• Paint goes a long way – paint’s getting expensive but I’ve bought gallons of paint for $4 or less at Restore, the mistake isle at Home Depot and at tag sales.  Even when babci was living in her little log cabin in Poland, she whitewashed the soot off her walls every spring to make the house look clean and cheery.
  • Don’t remodel more than one room at a time unless it’s necessary – This is the rule I have a hard time with, especially at my mom’s current house. We had 5 rooms gutted at her house at one point but there were literally hunks of plaster falling off the walls everywhere.  I was pregnant with my 2nd at the time and thank god because otherwise I think my husband would’ve killed me for doing it. Luckily they are all mostly rebuilt now.  We just need to do some finishing touches.
  • Break Down Your projects into manageable Chunks – like the replacement window example, don’t stress if you can’t afford to remodel a whole room at once.  Save for bits of it.  Break down a kitchen remodel into one appliance at a time if you need to. Who cares if they all don’t match all at once. Eventually they will.
  • Love your home no matter what it looks like – Perhaps it was because I had vision, but I never saw my house as the ugly duckling it was. I instead always pictured it in it’s “after” state.  When I looked in my yard, I saw the places where I wanted our flower bed to be and where grass would someday grow instead of weeds.  Love your house because of it’s potential and because many people don’t have the luxury to have one.  Since I always grew up in apartments my whole life, it had special meaning to me to live in a place where I didn’t have to worry about disturbing the neighbors.

Tell me, what kind of homeowner or renter are you? Do you ever paint just for the heck of it because you want a nice abode, or are you in the opposite camp that  has better things to do with their time? Before we moved to our current home, we actually painted the entire apartment we lived in.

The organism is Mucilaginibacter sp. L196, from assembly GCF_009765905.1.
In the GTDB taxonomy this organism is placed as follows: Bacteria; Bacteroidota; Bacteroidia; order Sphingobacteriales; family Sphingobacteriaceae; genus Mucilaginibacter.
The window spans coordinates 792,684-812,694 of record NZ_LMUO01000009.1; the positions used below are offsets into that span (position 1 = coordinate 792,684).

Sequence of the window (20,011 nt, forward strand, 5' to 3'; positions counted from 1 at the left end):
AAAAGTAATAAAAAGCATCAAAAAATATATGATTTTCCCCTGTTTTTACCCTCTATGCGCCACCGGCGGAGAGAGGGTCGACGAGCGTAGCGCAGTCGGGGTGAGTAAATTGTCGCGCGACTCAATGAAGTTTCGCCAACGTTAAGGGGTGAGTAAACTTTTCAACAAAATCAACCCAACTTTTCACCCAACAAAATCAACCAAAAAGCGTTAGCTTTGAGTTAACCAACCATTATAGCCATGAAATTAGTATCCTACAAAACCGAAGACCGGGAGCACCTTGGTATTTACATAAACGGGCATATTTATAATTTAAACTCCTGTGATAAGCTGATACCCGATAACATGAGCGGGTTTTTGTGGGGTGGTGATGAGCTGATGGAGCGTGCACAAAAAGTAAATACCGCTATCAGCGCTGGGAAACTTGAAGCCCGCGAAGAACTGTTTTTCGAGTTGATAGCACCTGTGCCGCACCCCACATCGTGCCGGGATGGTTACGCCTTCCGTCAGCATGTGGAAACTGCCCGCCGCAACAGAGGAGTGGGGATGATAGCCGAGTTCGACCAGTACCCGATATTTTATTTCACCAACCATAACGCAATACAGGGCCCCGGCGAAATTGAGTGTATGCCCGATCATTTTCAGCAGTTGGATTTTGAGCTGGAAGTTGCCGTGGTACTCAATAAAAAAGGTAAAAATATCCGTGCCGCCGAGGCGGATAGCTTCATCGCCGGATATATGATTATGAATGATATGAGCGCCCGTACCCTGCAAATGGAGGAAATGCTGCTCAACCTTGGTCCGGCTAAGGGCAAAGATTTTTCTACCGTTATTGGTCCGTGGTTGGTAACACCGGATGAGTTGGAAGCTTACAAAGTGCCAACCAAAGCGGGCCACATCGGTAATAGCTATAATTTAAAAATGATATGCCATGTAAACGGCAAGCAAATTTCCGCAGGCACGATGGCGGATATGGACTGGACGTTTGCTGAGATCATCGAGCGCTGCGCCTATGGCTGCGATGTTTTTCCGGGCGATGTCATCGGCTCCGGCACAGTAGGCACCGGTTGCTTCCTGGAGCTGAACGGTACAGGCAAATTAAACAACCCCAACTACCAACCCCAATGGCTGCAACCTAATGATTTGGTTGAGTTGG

{ 37 comments… read them below or add one }

growingmygirls February 1, 2012 at 11:38 AM

We just finished last year a remodel and addition of two bedrooms for the children. It was an enormous and draining job that my husband oversaw, partly because he couldn’t sit by the sidelines and partly to save money. The main contractor was flexible and some things we bought through him, but most we bought ourselves, also from Craigslist,(18-foot long pine beams for rafters, old Mexican doors with frames), and the Restore (beautiful green ceramic sink for one of the bathrooms.) We spent a lot, but we saved a lot too and came in well under the average square footage costs for our area. There are plenty of things I’d do over, but I’m glad it’s done — I don’t do well with half finished projects lying around and we have plenty, and it looks great.
Your kitchen looks wonderful too!


Sandy L February 1, 2012 at 5:03 PM

GMGirls – Yeah, another restore you get to help habitat for humanity and be a little greener by reusing stuff. Wow..that’s a big remodel. We never added onto our home. That just seems like a ton to worry about. If we ever go bigger, we’re moving.


Money Beagle February 1, 2012 at 12:17 PM

I like that idea a lot. Focus on one room at a time. You’ll never have a house that’s completely ‘new’ nor will you have one where everything is out of date. Somewhere in between is fine and dandy for most!


Sandy L February 1, 2012 at 5:05 PM

Money Beagle – yes, I have family who bought a gorgeous house that was only a few years old, but they never did a thing to it and 10 years later, it was starting to look really dumpy. It didn’t need a lot. Paint would have gone a long way there, even if they just painted a room at a time.


Crystal February 1, 2012 at 3:39 PM